Not many do it, but hiking on your own can make for a very unique experience, it presents its own set of challenges, but also a rewarding experience that is quite peaceful. Being alone mean you can go at your own pace, make decisions of your own choosing, or take in that view for as long as your heart desires. Bush walking is often a great social activity, but sometimes you just need you time and nature provides such as amazing way to escape, but before you pack your gear and head out to the tracks we have a few things you should do first.
1. Make sure to let some one know first.
Starting with probably the most important thing to consider, let someone know where you’re going and what time you expect to be back. If you get lost or injured while out on a solo hike then this way help won’t be too far behind. Plan your trek in detail before you leave and inform this person of your plan, just don’t forget to check in with them when you get out.
2. Check in with the national parks
Many parks offer log books at trail heads in less popular tracks, it is vital that you fill out all your details in these books, the ranger will know you’re out there. Some national park offices offer the service of renting a PLB(personal locator beacon) as dose your local police station, you can also buy your own PLB if you plan on doing repeat solo hikes. In general a PLB is always something handy to have on you regardless the size of your hiking group.
3. Pack plenty of supplies
Packing more that you’ll need for your proposed hike is good practice, and in the higher risk activity of solo hiking it is even more so. Time and time again when you hear reports of lost hikers on the news they are always stated to have ran out of food and water, over packing (not to the point where your pack is obscenely heavy) means this wont happen to you should you run into trouble. Dehydrated food is something to consider as it takes up little room/weight in your backpack and yields plenty of nutrition.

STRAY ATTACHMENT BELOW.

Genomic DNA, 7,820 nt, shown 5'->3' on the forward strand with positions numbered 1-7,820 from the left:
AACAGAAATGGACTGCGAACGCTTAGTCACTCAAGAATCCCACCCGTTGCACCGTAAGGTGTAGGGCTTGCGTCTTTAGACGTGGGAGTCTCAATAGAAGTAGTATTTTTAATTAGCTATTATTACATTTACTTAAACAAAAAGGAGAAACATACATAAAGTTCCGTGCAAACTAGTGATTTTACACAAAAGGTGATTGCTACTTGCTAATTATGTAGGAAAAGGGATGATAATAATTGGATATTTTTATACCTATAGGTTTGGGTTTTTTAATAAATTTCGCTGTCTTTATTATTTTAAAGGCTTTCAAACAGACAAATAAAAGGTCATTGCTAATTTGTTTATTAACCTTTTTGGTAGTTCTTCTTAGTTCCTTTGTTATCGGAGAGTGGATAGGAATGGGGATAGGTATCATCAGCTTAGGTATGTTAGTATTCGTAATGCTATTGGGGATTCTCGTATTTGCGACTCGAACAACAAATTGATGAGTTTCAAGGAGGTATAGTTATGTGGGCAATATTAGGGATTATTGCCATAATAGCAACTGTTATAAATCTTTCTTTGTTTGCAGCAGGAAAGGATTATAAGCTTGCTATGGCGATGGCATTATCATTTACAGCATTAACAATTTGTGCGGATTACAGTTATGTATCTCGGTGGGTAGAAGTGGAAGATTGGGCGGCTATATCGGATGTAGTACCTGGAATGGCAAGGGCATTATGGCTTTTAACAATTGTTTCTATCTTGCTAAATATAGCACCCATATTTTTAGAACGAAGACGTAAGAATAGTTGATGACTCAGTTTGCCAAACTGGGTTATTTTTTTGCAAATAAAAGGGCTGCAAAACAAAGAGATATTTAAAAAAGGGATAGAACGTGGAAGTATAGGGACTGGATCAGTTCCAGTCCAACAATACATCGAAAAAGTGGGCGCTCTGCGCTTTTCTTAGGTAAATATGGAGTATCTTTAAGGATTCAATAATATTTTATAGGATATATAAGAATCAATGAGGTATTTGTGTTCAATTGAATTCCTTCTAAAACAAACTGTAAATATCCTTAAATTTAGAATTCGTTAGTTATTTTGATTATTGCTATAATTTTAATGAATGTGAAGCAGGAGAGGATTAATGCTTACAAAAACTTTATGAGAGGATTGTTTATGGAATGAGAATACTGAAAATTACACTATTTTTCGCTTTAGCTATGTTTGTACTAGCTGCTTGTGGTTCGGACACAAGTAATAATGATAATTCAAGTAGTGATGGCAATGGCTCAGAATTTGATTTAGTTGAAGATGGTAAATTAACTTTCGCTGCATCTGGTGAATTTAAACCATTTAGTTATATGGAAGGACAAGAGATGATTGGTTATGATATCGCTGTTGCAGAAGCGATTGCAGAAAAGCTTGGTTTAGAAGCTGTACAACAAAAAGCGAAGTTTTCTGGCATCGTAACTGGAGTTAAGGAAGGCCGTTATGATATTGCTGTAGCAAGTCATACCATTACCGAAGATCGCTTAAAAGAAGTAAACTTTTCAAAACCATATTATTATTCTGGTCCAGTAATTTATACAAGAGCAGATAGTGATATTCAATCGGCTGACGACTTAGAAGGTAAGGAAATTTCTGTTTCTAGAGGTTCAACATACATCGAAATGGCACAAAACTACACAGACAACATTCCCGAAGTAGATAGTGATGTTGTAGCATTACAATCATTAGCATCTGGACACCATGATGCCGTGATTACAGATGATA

4. Study the area
This point goes for any hike, but as solo hiking carries more risks I thought I’d bring it up again now. Knowing what you’re in for can save you a lot of trouble, some hikes are just flat out too dangerous to do on your own no matter how experienced you are. You can purchase topographic maps from national parks offices and read online sources or ask around for other people who have hiked the area you’re wishing to do.
5. Know your limits
This one seems obvious but sometimes our ego can get in the way of our decisions, don’t jump into the toughest hike you can find just to challenge yourself, work your way up to it. Start with small hikes, learn where your limits are and what is a reasonable hike for you. The more you hike, the greater your limits will be and then you can fin your challenge.
6. choose a busy trail
Now I know that the whole idea of a solo hike is to escape everyone else, I mean you’re doing this to be alone. a busy trail doesn’t need to be a tourist packed trail, just one were you’re likely to come across at least someone. Besides, you’re around other like minded people, you might meet some friends for future adventures.
7. Be confident with yourself
You’ve got this, don’t let doubt hold you back, in the words of zig ziglar, you don’t have to be great to start, but you have to start to be great. So get out there and conquer the mountains!